D/M-17 Monohull, Cutter


Monohull, Cutter

41' x 8 Tons, Modified Fin Keel

36" Dia. Galerider Drogue

Force 11 Conditions


File D/M-17, obtained from Michael & Doreen Ferguson, Auckland, NZ - Vessel name St. Leger, hailing port Vancouver, monohull, G.R.P. cutter, LOA 41' x 8 Tons - Modified fin keel - Drogue: 36" Diameter Galerider on 250' x 3/4" polypropylene three strand rode, with 5/8" stainless steel swivel - Deployed in the Queen's Birthday Storm in deep water about 400 miles south of Fiji with winds of 60 knots and seas of 40 ft. and greater - Speed was reduced to about 3.5 to 4 knots during 60 hours of deployment.

St. Leger was in the same June 1994 "Queen's Birthday Storm" that claimed three lives and numerous yachts. Her Canadian owners, Michael and Doreen Ferguson, sent the following report to Skip Raymond of Hathaway, Reiser and Raymond, who then forwarded it to Victor Shane for inclusion in the database. Transcript:

We launched St. Leger in 1 May 1982. She is a 41 ft. G.R.P. cutter with modified fin keel and fully unbalanced rudder, using a "Sayes Rig" self-steering vane. We moved aboard St. Leger the day before the launching and have lived aboard since 1982. We retired in 1991, Mike was a Sargent with the Royal Canadian Mounted Police - the NCO I/C of Marine Services with commercial maritime qualifications. After a hair raising experience in severe weather in Queen Charlotte Strait in 1989, we purchased a Galerider drogue directly from Hathaway, Reiser and Raymond after seeing an advertisement in a yachting magazine.

In May of 1991 we left our home port of Vancouver, Canada, and headed for Alaska. Thus began our life as full time cruisers. In April 1993 we crossed the Pacific from Mexico, arriving in New Zealand in November of that year.

In June 1994 we departed Tauranga, New Zealand, bound for Fiji, with only Michael and I aboard. At 1600 hrs on our second day out and approximately 75 miles from the North Cape of New Zealand, we first heard of a low pressure system situated over Vanuatu, predicted to track southeast into our intended path. The weather forecast in our area predicted southeast winds 35-40 knots, not particularly severe, so we decided to continue on our course under reduced sail. Later, under bare poles and in deteriorating conditions, we ran before it in very steep, short seas, and the wind sustained at 50 knots, with higher gusts.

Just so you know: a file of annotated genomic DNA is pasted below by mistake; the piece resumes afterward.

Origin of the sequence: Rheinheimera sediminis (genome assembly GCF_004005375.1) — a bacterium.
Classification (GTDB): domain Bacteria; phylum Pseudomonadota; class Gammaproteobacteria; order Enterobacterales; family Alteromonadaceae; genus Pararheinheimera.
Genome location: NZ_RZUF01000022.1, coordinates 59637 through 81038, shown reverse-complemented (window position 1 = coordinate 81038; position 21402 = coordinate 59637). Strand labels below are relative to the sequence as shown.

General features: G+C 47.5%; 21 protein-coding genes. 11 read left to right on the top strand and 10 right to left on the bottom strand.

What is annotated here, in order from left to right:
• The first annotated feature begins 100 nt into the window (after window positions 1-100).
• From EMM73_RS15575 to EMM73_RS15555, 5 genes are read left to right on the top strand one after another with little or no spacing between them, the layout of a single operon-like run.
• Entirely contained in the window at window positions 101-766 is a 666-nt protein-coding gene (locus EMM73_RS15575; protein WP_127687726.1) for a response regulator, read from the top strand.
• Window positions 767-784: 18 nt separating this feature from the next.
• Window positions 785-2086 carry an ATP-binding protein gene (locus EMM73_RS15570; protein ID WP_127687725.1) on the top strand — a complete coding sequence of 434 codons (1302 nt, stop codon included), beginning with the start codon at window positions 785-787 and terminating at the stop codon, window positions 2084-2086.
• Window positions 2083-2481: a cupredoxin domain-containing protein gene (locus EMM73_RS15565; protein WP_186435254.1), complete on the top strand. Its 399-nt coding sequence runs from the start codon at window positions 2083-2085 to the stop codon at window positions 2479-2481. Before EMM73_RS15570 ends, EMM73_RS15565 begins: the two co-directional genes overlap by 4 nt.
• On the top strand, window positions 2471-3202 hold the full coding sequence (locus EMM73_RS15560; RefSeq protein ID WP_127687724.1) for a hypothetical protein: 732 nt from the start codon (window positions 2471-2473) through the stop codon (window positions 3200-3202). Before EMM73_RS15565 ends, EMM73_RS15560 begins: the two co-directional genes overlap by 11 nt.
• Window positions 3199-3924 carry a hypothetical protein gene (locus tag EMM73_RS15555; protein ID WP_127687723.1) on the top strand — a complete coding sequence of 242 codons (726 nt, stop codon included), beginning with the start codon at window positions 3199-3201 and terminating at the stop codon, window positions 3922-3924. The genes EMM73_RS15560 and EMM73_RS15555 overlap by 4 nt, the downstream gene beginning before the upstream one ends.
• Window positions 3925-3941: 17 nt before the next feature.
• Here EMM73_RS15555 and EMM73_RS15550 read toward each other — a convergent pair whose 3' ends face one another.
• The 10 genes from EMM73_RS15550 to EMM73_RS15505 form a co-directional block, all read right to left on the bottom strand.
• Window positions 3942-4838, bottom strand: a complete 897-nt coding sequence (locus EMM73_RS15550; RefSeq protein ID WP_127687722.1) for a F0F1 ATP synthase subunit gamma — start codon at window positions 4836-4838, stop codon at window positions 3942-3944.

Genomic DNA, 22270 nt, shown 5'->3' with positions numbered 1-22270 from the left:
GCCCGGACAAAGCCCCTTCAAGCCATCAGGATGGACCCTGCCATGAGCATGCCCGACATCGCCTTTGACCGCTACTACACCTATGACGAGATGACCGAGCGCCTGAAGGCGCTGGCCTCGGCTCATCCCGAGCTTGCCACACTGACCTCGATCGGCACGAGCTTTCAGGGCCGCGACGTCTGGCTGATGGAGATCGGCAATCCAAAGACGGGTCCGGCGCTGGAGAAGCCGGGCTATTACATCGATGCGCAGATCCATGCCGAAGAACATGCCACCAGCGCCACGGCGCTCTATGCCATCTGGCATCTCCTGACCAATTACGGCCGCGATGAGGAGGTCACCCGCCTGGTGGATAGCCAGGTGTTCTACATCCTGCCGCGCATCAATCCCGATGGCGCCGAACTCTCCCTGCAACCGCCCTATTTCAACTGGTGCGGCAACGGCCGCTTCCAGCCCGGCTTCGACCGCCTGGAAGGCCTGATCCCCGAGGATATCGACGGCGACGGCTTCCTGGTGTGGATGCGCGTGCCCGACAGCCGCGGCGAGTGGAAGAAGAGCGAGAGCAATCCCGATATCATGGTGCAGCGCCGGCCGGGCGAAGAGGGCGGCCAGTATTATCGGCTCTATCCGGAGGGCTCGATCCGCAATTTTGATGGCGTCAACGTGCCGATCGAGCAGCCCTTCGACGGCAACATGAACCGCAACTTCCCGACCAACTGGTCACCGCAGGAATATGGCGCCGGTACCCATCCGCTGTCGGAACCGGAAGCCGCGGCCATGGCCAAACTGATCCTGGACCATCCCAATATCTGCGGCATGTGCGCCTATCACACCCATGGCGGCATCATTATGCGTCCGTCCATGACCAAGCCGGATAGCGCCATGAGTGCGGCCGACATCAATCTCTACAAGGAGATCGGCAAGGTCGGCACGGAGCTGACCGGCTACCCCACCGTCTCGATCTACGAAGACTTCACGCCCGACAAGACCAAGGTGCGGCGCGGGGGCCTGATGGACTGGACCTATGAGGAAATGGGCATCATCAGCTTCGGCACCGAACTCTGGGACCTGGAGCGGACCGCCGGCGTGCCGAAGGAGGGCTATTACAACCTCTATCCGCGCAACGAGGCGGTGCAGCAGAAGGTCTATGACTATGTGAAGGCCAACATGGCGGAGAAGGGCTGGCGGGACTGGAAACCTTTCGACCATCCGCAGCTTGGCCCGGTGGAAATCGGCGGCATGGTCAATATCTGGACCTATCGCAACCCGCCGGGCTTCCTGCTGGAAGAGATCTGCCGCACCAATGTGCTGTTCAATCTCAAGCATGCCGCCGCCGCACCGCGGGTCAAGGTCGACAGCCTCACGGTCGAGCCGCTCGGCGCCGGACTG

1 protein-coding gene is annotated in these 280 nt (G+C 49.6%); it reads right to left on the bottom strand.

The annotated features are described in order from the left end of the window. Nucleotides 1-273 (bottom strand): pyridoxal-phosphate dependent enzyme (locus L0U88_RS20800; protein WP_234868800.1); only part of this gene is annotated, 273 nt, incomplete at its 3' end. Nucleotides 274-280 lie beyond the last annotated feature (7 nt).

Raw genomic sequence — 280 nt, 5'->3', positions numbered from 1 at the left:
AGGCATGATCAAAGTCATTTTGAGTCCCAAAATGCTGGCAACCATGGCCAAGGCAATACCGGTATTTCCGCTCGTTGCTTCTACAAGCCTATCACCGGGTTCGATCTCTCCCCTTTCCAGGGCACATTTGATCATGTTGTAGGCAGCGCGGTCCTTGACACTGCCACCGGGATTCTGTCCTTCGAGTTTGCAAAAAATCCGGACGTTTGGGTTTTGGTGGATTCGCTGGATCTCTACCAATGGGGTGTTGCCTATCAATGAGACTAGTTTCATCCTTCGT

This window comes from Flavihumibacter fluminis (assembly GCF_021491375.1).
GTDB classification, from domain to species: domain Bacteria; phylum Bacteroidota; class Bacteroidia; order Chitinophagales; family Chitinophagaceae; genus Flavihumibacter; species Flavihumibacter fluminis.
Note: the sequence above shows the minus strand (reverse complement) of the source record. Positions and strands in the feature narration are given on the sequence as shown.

At about midnight on day 2 of the storm we decided to deploy the Galerider as our boat speed was now 11-12 knots in precipitous seas. We deployed the Galerider using a single line off the starboard quarter, approximately 250 feet of 3/4 inch three strand polypropylene line. We selected polyprop three strand because of its floating ability. Our plan was to slow St. Leger down, whilst still maintaining steerage using the "Sayes Rig" vane, due to shorthanded crew. Immediately upon deployment our boat speed was reduced to 3.5 to 4 knots and we felt much more comfortable.

The wind vane continued to steer beautifully, but as St. Leger slowed down in the troughs of the huge seas the tow line and Galerider tried to catch up to us, leaving a loose coil of 12 to 15 feet of tow line floating in close proximity to the vane's trim-tab steering paddle. Fearing that the slack line might tangle in the trim-tab and surely tear it off, Mike began bringing in the slack each time we were in a trough, using a primary cockpit winch, until the Galerider was approximately 80-90 feet behind the boat. The drogue was in the same wave as St. Leger, but on the other side of the crest [on the back side]. We observed the Galerider for hours! A small "half-moon" section of the drogue was visible at times, and we noted the three strand polypropylene tow line did not unwind, nor did the Galerider oscillate or rotate. And best of all, this enabled the wind vane to steer the whole time.

We towed the Galerider without incident for 60 hours, with winds at 60+ knots (our "Swoffer" wind gauge was pegged at its limit). At approximately 0800 hrs on day 5 the wind had dropped to 18-20 knots. The low pressure system was east of the Kermadec Islands and moving away from us. The seas were still high, but we readily retrieved the Galerider, which was in almost new condition with no damage or excessive wear after a tough workout!

We should also mention that the New Zealand Air Force Orion aircraft searching the area [for other vessels in distress] made a low pass over us and we advised them by radio that we were OK and not in need of their assistance. Our sails were set and we spent the next week hard on the wind in light northerly winds with very lumpy, confused seas. We arrived safely in Suva, Fiji, where we exchanged tales of the "Queen's Birthday Storm" that claimed three lives and seven cruising yachts. Everyone involved was interested in what "worked" and what didn't.

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